Spain's far-right doubles seats in hung parliament

Acting Prime Minister Pedro Sanchez's Socialists must now negotiate to form government

Acting Prime Minister Pedro Sanchez called for a "progressive government". EPA 
Acting Prime Minister Pedro Sanchez called for a "progressive government". EPA 

Spain looks set to endure many more months of political uncertainty after the country’s fourth election in as many years reflected a widening political chasm between parties on the left and the right, with the far-right Vox party more than doubling its seats.

After Sunday’s national vote, no party has a clear mandate to govern and a far-right party has become a major parliamentary player in Spain for the first time in decades.

Prime Minister Pedro Sanchez’s Socialists won the most seats – 120 – but fell far short of a majority in the 350-seat chamber and will need to make deals on several fronts if they are to govern.

Right-wing voters, meanwhile, flocked to Vox, giving it 52 seats to become the parliament’s third-largest party, behind the Socialists and the conservative Popular Party, which surged back to win 88 seats.

On the streets of Madrid, many people were scratching their heads over what would happen next.

“I think we are worse than before, we are more divided,” said police officer Antonio Prados, 44. “I don’t know, there’s a possibility to form a government, but I don’t know how they will come up with the numbers.”

Mr Sanchez called the election after he failed to gain enough support to form a government after the previous election in April – but won three fewer seats on Sunday than seven months ago.

Andrew Dowling, an expert on contemporary Spanish politics at Cardiff University in Wales, said Mr Sanchez’s plan to come out with a stronger mandate had backfired.

“The Spanish Socialist party made a major miscalculation in calling new elections,” Mr Dowling said.

Adding to his woes, his closest allies, the left-wing Podemos party, fell from 42 to 35 seats.

Sunday’s ballot also went badly for the right-of-centre Citizens party, which captured just 10 seats, down from 57 seats in April. Party leader Albert Rivera quit on Monday after the debacle but was not the only person hurt by it.

Mr Sanchez, who will struggle to form a government, has “fewer options because of the collapse of Citizens”, said Mr Dowling.

Disputes over the independence movement in the north-eastern region of Catalonia will continue to fester, with three Catalan separatist parties winning a combined 23 seats.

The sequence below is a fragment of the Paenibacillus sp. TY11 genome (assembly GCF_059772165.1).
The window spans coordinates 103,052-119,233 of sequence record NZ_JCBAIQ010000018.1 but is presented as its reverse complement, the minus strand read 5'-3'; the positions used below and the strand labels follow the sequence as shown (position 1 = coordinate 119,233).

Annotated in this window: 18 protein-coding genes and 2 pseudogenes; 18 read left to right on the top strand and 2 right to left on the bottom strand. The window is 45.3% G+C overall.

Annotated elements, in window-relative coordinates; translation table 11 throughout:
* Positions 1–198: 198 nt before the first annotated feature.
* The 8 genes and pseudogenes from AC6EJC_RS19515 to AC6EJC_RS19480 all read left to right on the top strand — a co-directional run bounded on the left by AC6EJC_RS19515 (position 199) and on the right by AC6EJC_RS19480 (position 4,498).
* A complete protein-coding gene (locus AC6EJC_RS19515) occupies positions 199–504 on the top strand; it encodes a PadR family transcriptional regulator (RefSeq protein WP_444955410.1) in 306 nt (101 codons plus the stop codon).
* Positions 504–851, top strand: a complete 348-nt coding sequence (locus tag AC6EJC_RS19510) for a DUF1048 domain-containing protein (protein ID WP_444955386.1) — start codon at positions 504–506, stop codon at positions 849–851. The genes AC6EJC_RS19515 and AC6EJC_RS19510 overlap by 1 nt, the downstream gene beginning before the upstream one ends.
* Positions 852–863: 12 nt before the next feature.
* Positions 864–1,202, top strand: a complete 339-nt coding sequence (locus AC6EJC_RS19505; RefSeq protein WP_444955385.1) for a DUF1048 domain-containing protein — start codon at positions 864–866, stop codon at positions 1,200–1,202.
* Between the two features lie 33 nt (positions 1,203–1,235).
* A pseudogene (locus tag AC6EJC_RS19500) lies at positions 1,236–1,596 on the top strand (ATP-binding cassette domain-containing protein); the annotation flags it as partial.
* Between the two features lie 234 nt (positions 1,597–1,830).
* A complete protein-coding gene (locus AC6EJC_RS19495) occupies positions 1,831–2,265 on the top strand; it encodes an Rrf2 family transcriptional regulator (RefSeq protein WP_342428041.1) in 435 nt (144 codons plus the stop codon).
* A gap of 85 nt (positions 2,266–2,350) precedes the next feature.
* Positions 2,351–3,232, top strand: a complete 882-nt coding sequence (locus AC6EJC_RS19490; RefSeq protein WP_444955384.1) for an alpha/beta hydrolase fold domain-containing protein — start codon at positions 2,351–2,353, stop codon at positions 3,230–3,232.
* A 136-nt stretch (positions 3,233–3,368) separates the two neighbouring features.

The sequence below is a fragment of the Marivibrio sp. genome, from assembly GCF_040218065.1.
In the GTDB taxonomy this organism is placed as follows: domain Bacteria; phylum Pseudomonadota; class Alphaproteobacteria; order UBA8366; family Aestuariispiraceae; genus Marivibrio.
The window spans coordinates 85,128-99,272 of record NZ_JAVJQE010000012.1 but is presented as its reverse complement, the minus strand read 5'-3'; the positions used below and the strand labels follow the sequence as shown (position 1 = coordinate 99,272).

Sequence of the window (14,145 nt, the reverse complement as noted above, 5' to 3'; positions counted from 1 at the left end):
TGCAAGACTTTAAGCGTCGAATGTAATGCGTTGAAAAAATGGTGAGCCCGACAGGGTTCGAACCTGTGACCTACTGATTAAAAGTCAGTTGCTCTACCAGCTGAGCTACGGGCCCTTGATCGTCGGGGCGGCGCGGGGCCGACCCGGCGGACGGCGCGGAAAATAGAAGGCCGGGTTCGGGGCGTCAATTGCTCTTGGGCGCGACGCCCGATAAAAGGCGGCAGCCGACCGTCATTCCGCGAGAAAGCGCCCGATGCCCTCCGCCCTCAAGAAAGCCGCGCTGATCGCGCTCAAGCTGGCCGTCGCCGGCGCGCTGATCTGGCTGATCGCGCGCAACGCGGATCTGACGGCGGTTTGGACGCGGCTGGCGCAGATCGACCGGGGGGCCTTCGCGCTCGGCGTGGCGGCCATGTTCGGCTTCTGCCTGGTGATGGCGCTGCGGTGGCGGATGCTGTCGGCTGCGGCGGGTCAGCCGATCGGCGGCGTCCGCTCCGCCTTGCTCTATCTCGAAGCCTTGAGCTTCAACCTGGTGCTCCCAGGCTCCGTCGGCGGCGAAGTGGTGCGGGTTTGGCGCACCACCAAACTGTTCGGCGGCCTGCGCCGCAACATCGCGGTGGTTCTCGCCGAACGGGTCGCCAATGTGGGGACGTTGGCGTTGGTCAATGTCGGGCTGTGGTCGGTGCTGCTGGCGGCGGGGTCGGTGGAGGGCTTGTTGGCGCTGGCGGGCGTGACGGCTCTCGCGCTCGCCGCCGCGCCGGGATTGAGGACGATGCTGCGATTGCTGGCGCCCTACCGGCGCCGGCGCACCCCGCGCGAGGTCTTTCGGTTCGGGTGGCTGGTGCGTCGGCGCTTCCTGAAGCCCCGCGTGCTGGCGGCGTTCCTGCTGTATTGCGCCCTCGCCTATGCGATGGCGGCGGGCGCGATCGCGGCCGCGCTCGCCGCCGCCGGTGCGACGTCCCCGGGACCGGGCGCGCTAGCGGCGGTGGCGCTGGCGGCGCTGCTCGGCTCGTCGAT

On Monday, Catalan radicals resumed their protests by blocking a major highway border pass between France and Spain and promising to keep it shut for three days.

In his victory speech, Mr Sanchez promised again to “obtain a progressive government”.

The next step will be for parliamentarians to select a house speaker in the coming weeks and for talks then between King Felipe VI and party leaders to begin so that one of them, most likely Mr Sanchez, will be called on to try to form a government.

Right-wing populist and anti-migrant leaders across Europe, meanwhile, celebrated Vox’s strong showing.

Marine Le Pen, who heads France’s National Rally party, congratulated Vox leader Santiago Abascal, saying his impressive work “is already bearing fruit after only a few years”.

Vox’s surge and the gains by the Popular Party capitalised on Spanish nationalist sentiment stirred up by the Socialists’ handling of the secessionist conflict in Catalonia.

Many right-wingers were also not pleased by the Socialist government’s exhumation of late dictator Francisco Franco’s remains from his mausoleum last month so that he could no longer be exalted in a public place.

Many Catalans have been angered by the Supreme Court’s prison sentences last month for nine Catalan politicians and activists who led a 2017 drive for the region’s independence. The ruling triggered massive daily protests in Catalonia that left more than 500 people injured.

Capital Economics, a London-based research company, said it expected no short-term economic difficulties after the vote because Spain’s economy had remained healthy despite the past four years of political gridlock.

But it warned that deep, long-term economic reforms are needed to keep Spain competitive in its labour markets and pension system, and deadlock has kept those efforts on hold.

Updated: November 11, 2019 05:15 PM


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